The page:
Now lies behind us an exhausting but very fulfilling and blessed week of rehearsals. At the beginning of the week, our team of about 40 volunteers were nervous about the mammoth task ahead.


While the directors spent the first two days conspiratorially going through the play behind the house and discussing a number of crazy ideas, the other teams (costume, set, props, band, etc.) were condemned to extensive twiddling of their thumbs. But then the ideas started to flow, the location was set, and the realisation of the boldest directorial dreams took its course: for the next six days, the entire farm was surrounded by a very pleasant sound cloud of muffled band music, thudding hammer blows, clattering sewing machines, actors declaiming their lines, the hum of the forklift truck and a general, scurrying bustle.


And so the columns of a Roman villa were erected, sandals, togas and armour were made, songs were rewritten and chickens were caught... Despite the euphoric mood in the team, in the hours – especially in view of the immense technical challenges involved in a "live movie event" - the general uncertainty grew as to whether such an effort was completely disproportionate for two hours - during which heaven knows what could go wrong. But the show must go on and thus came the day of the performance.


Finally came the dreaded and at the same time eagerly awaited day of the performance, when stress and hope alternated every hour. It struck 7 p.m. and sweat broke out on all fronts when the transmission initially failed and the sound doubled. After a few minutes of anxiousness, we got the technology back on track and the play picked up. Contrary to expectations, the performance ran smoothly and almost without mistakes. Even the chickens showed unimagined talents and fitted perfectly into the play (without any rehearsals!!!).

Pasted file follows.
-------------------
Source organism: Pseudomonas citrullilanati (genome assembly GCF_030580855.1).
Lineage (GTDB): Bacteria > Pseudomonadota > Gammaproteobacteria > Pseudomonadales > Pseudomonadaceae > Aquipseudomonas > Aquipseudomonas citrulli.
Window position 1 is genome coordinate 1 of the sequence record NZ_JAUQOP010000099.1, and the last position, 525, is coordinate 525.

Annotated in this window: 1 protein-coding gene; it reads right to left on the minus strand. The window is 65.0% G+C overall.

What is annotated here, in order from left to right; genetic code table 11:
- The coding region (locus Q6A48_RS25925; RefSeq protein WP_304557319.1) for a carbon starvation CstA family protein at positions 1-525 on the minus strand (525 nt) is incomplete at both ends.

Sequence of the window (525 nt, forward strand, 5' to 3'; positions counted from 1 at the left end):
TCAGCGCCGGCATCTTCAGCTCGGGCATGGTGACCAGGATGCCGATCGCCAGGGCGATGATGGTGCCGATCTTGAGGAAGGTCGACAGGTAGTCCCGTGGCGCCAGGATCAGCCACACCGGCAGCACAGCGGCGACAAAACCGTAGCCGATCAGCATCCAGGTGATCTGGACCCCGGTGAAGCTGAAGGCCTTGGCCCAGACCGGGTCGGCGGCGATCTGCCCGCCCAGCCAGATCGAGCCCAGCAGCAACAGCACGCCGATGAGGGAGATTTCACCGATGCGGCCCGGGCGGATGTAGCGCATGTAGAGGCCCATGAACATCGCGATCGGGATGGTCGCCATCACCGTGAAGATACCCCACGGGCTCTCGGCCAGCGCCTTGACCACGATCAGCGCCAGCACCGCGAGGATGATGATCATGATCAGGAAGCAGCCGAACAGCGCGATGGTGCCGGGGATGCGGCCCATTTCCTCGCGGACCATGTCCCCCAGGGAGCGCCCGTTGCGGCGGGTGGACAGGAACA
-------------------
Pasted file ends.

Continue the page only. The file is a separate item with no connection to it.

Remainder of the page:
After the virtual curtain came down, our relief was immense. When we then heard how many people had watched and enjoyed it, we were truly joyous and deeply grateful, for we had many thousands of spectators in almost a thousand places, in cinemas, schools, homes, on sailboats, across Germany, in Costa Rica, in America, in London and Chabrouh. Altogether we raised donations of overwhelming 70,000 euros.


If you missed you can still catch it here: https://youtu.be/82x9yM_sZ6U


The support of everyone involved, volunteers, viewers and donors, makes our service in Lebanon possible. This summer, we will once again be able to spend many weeks together at the Al Fadi Centre in the mountains of Lebanon, where everyone will be together strengthened in love and faith.


We are firmly planning to put together another performance next year to support our friends in Lebanon. We would be very happy to welcome you in the audience.


Until then have a good time!

Eleni Striefler, Leonard Heereman and Joris Deggerich